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Hall receives NIH award to research internalized stigma among LGBTQ community members

William J. Hall, Ph.D., has been awarded a $422,799 award for the research project “Implicit Internalized Stigma: Measuring and Examining a Determinant of Mental Health Disparities for Sexual Minorities.”
Hall is an assistant professor with the School of Social Work (SSW) at the University of North Carolina at Chapel Hill. The research project is supported by the National Institute on Minority Health and Health Disparities of the National Institutes of Health under Award #R21MD-12687. Hall will lead activities as principal investigator through March 2020.
“I’m very excited about this project and I’m feeling really grateful to be at a place where I can do this kind of research,” Hall said.
He added that the proposal was a collaborative effort from several faculty members. Mimi Chapman and Din Chen from SSW and Keith Payne from UNC’s psychology department will serve as co-investigators for the project. Associate Dean for Research and Faculty Development Sheryl Zimmerman and other colleagues from SSW’s Office of Strategic Research Priorities consulted with Hall on the proposal submission.
Hall’s research will focus on LGBTQ community members who experience internalized stigma — negative self-concepts or attitudes that can be a reflection of beliefs and stereotypes that others have assigned to them. Internalized stigma is a key determinant of mental health disparities, and national data indicate that 37 percent of sexual minority adults have experienced a mental illness, which is twice the rate among heterosexual adults. LGBTQ adults and teens are at higher risk for depression, thoughts of suicide and suicide attempts.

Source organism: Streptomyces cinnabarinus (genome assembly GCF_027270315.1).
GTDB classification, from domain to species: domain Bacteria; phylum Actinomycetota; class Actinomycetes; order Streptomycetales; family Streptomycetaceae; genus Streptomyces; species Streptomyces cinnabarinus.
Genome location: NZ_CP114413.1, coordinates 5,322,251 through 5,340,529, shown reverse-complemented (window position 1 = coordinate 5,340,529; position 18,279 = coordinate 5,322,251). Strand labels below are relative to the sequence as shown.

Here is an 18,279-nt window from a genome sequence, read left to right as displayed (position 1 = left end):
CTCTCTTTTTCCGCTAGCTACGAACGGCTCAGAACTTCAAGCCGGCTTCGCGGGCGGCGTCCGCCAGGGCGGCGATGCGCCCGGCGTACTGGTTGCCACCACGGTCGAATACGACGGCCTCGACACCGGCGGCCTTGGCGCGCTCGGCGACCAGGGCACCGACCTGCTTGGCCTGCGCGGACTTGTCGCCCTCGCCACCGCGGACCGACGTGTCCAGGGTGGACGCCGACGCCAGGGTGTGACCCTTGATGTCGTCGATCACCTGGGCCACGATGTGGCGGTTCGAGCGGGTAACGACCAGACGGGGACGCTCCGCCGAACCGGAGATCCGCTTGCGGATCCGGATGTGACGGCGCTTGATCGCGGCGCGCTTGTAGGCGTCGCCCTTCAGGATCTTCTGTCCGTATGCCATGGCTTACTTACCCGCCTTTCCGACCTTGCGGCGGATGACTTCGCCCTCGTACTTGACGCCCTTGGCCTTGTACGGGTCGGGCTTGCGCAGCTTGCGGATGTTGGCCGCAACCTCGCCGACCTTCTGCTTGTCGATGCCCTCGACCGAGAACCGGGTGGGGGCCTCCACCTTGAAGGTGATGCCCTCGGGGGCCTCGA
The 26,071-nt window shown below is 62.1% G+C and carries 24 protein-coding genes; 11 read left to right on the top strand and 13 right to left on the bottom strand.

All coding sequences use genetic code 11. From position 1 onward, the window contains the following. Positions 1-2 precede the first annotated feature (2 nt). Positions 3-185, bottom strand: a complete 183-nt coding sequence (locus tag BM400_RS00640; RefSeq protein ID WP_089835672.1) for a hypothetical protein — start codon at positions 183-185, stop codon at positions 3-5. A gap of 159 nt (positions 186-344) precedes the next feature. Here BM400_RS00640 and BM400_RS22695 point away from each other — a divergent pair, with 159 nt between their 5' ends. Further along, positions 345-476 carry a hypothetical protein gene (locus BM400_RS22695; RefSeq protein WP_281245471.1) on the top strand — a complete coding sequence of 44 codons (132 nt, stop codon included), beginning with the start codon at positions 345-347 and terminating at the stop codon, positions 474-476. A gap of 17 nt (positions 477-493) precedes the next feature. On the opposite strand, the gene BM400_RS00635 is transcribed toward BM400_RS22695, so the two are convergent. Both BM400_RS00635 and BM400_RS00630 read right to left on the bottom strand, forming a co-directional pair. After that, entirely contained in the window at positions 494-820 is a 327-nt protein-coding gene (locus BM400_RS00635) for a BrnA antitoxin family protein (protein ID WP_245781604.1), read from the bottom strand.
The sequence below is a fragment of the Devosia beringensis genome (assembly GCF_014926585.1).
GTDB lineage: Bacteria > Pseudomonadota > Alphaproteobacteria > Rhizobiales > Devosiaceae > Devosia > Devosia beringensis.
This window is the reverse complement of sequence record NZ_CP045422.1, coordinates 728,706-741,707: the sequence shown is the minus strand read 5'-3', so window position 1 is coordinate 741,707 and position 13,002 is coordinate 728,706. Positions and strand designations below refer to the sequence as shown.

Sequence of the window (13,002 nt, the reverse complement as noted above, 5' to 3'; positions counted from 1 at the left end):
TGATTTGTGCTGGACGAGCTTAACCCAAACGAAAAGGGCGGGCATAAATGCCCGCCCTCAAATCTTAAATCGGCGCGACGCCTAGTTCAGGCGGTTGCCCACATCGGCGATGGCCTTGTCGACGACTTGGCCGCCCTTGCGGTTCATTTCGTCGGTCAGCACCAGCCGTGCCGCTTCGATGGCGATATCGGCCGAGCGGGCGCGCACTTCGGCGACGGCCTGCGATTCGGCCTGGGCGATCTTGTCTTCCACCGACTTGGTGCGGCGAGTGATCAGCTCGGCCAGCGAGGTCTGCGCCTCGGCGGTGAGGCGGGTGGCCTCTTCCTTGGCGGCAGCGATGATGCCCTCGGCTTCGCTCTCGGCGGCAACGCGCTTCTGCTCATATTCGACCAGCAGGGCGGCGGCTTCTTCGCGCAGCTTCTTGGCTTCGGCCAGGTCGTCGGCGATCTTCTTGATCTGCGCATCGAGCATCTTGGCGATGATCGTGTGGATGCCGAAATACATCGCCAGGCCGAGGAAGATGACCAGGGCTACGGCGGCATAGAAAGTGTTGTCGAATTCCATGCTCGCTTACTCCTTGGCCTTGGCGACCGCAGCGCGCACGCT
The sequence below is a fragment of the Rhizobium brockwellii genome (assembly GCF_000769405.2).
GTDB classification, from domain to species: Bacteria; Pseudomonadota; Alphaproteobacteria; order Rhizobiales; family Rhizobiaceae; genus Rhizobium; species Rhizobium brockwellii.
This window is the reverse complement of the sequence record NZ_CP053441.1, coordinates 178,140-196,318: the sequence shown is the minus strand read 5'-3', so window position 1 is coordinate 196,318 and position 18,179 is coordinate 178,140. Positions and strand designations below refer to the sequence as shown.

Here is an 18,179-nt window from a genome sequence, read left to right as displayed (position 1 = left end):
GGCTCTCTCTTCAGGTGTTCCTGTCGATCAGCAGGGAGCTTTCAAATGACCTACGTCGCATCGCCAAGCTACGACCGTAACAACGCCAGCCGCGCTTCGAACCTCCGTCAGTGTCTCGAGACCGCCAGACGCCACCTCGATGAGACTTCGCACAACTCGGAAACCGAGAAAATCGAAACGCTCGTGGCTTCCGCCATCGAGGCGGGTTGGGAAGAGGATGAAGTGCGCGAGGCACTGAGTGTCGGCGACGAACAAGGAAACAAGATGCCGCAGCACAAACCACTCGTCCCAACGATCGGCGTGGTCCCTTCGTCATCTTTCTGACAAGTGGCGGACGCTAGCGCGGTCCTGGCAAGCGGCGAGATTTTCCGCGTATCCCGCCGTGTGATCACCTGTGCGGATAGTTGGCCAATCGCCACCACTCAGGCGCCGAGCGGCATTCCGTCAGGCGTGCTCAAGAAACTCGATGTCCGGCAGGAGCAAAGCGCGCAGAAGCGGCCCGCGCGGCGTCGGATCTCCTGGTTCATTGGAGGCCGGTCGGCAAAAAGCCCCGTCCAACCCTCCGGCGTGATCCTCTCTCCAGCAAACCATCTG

Although some researchers have investigated the issue of internalized stigma in LGBTQ individuals from an explicit perspective (in which the individual is aware of those self-concepts), few have addressed internalized stigma from an implicit perspective (in which the individual is unaware of those self-concepts and they are activated automatically), placing Hall at the forefront of this research focus.
“A lot of people aren’t consciously aware that they’ve internalized negative concepts,” Hall said. “They’re not aware of how it affects their mental health and their relationships with other people.”
The project will develop and evaluate an assessment tool that mental health care providers and researchers can use to help recognize internalized stigma in their clients and identify appropriate treatment plans.
“This will be a new way to see what’s going on in someone’s subconscious — their attitudes, feelings and beliefs,” Hall said.
Eventually, the assessment tool will be available online for social workers or other clinicians working with LGBTQ clients. Hall also hopes that others will use the assessment tool: “Anyone could take it, look at the results and see the areas they would want to work on in therapy.”
In addition to developing the assessment tool, Hall and his team will examine the relationships between internalized stigma and symptoms of depression and anxiety. The project will include a pilot test with a sample of 100 LGBTQ adults, followed by online data collection from 440 LGBTQ adults.